‘It’s insane': Feds invest heavily in AECL even as they sell off reactor division

By Jason Fekete
Postmedia News
September 27, 2011

This is a July 8, 2009 handout photo from Atomic Energy of Canada Limited. The federal Conservative government tossed more than $183 million into Atomic Energy of Canada Ltd. in the first three months of the fiscal year — nearly double the total annual budget — even as it was selling off the nuclear reactor division for just $15 million, plus royalties.
Photograph by: Handout, CNS/AECL

The federal Conservative government tossed more than $183 million into Atomic Energy of Canada Ltd. in the first three months of the fiscal year — nearly double the total annual budget — even as it was selling off the nuclear reactor division for just $15 million, plus royalties.

A new report from Canada’s parliamentary spending watchdog also shows that while the Harper government is on pace to find its overall expected budget savings, it has seen massive expenditure hikes in some departments as the Tories implement their tough-on-crime agenda.

The expenditure monitor released Tuesday by Parliamentary Budget Officer Kevin Page keeps MPs and senators up to date on spending trends across federal departments and agencies.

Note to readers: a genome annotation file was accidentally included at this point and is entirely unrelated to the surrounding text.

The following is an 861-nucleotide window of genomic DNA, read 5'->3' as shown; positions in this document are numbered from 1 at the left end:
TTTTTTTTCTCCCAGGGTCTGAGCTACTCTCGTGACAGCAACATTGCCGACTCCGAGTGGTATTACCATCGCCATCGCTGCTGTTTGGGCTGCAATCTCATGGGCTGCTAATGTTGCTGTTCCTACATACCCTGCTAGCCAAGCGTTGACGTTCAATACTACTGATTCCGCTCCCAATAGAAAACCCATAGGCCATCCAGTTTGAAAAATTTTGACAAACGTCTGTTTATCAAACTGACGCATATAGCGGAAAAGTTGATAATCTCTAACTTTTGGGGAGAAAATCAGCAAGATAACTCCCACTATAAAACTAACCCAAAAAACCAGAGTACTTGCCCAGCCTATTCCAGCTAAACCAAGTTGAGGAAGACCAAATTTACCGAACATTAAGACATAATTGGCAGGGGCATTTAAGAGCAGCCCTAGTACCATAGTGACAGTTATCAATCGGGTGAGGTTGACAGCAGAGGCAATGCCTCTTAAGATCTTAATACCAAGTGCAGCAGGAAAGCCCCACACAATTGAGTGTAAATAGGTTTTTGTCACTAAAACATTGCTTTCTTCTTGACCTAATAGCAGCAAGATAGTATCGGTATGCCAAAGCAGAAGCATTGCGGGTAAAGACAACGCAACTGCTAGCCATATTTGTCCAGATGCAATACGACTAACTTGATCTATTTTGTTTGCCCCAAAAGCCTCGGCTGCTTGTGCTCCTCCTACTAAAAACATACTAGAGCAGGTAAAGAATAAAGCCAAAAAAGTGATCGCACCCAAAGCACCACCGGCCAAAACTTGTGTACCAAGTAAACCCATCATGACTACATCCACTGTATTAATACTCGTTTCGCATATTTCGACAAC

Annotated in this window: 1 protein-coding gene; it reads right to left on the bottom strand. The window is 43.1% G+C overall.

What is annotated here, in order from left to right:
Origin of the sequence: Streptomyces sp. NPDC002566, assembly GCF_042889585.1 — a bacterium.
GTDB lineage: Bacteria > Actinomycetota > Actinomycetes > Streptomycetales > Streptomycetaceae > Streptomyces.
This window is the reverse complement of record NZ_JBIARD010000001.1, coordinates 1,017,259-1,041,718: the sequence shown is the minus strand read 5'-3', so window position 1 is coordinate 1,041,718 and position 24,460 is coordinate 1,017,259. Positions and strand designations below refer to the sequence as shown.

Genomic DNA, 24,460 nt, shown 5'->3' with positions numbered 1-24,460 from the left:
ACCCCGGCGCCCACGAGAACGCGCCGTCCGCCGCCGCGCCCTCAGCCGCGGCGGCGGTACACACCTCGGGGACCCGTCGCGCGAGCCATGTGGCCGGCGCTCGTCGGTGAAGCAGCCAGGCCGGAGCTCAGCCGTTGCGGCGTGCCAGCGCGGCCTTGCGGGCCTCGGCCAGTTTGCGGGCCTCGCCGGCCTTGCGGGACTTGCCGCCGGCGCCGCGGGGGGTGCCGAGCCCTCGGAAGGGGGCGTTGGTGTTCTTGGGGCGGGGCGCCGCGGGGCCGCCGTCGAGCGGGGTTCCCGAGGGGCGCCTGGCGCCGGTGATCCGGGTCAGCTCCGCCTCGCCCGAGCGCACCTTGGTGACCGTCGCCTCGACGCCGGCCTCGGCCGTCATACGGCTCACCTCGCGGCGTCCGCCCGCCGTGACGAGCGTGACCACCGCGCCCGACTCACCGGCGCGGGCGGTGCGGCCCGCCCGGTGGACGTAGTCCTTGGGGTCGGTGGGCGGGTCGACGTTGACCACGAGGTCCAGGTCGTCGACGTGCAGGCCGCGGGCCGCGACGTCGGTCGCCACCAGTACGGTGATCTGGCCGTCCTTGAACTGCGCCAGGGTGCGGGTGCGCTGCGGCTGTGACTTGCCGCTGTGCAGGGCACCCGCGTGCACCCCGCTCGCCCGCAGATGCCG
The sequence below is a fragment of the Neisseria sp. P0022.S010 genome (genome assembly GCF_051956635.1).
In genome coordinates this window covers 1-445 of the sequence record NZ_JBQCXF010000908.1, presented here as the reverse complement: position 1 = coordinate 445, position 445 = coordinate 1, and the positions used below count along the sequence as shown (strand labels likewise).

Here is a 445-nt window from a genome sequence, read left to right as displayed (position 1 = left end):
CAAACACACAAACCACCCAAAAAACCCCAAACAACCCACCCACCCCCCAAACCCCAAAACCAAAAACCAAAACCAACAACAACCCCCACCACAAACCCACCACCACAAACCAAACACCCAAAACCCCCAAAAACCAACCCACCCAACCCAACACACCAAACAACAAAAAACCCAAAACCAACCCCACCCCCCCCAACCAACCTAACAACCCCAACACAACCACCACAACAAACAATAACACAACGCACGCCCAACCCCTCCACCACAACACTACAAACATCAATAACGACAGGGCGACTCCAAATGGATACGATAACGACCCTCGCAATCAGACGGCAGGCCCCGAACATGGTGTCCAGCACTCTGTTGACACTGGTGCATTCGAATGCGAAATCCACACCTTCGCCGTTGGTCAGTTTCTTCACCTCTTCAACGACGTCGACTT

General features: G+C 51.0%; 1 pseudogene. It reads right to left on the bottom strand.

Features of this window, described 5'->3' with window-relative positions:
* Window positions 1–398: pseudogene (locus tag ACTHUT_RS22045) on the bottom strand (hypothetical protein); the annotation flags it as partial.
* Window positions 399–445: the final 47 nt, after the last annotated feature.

In his assessment, Page says the Conservative government should hit its total expenditure targets, but is still increasing operational spending when there is supposed to be a freeze across departments.

Indeed, some agencies and departments have already spent huge chunks, if not all, of their annual budgets in the first three months of the fiscal year, raising questions about where the government will find additional cash.

Atomic Energy of Canada Ltd. — the financially troubled Crown corporation whose commercial operations are being sold to SNC-Lavalin — received approximately $183 million in government payments in the first quarter alone, nearly double its $102 million voted budget for the entire 2011-12 fiscal year.

Approximately $114 million of that government funding was invested in the spun-off nuclear reactor division that was sold in the same quarter for only $15 million plus royalties to SNC-Lavalin, the Montreal-based engineering and construction giant.

“It may be the dumbest sale of anything in the history of Canada. We’re spending money in the process of losing even more money,” said NDP MP Nathan Cullen, a point man for the party on natural resources. “It’s insane.”

The government, as part of its decision to privatize the Candu division of AECL, is facing a $59 million restructuring charge and “$93 million in adjustments to revenue and costs resulting from AECL’s subcontract agreement with Candu Energy Inc.” — the newly created subsidiary company of SNC-Lavalin.

Federal spending on the sold-off nuclear reactor division includes cash to “further Commercial Operations’ progress on life extension reactor projects” that will be factored into future royalties paid back to the government.

Under the terms of the sale of the commercial division, the government and AECL must provide up to $75 million in support toward the completion of the Enhanced Candu Reactor development program.